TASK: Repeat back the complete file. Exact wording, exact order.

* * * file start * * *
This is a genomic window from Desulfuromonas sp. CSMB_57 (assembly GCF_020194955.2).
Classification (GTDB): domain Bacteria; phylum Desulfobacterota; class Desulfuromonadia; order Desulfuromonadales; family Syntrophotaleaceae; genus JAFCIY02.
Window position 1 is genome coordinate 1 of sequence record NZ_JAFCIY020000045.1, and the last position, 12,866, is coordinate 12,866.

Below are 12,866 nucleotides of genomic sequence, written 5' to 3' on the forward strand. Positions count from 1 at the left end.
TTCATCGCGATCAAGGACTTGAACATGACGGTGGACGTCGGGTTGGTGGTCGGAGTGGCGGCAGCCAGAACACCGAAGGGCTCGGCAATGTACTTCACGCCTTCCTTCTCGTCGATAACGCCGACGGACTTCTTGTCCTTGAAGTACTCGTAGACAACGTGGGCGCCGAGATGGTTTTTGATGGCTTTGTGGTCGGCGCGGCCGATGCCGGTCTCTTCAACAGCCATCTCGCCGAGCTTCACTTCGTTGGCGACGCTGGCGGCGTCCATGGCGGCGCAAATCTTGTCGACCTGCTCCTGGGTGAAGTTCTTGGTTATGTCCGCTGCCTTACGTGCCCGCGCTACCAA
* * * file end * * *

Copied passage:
This is a genomic window from Desulfuromonas sp. CSMB_57 (assembly GCF_020194955.2).
Classification (GTDB): domain Bacteria; phylum Desulfobacterota; class Desulfuromonadia; order Desulfuromonadales; family Syntrophotaleaceae; genus JAFCIY02.
Window position 1 is genome coordinate 1 of sequence record NZ_JAFCIY020000045.1, and the last position, 12,866, is coordinate 12,866.

Below are 12,866 nucleotides of genomic sequence, written 5' to 3' on the forward strand. Positions count from 1 at the left end.
TTCATCGCGATCAAGGACTTGAACATGACGGTGGACGTCGGGTTGGTGGTCGGAGTGGCGGCAGCCAGAACACCGAAGGGCTCGGCAATGTACTTCACGCCTTCCTTCTCGTCGATAACGCCGACGGACTTCTTGTCCTTGAAGTACTCGTAGACAACGTGGGCGCCGAGATGGTTTTTGATGGCTTTGTGGTCGGCGCGGCCGATGCCGGTCTCTTCAACAGCCATCTCGCCGAGCTTCACTTCGTTGGCGACGCTGGCGGCGTCCATGGCGGCGCAAATCTTGTCGACCTGCTCCTGGGTGAAGTTCTTGGTTATGTCCGCTGCCTTACGTGCCCGCGCTACCAA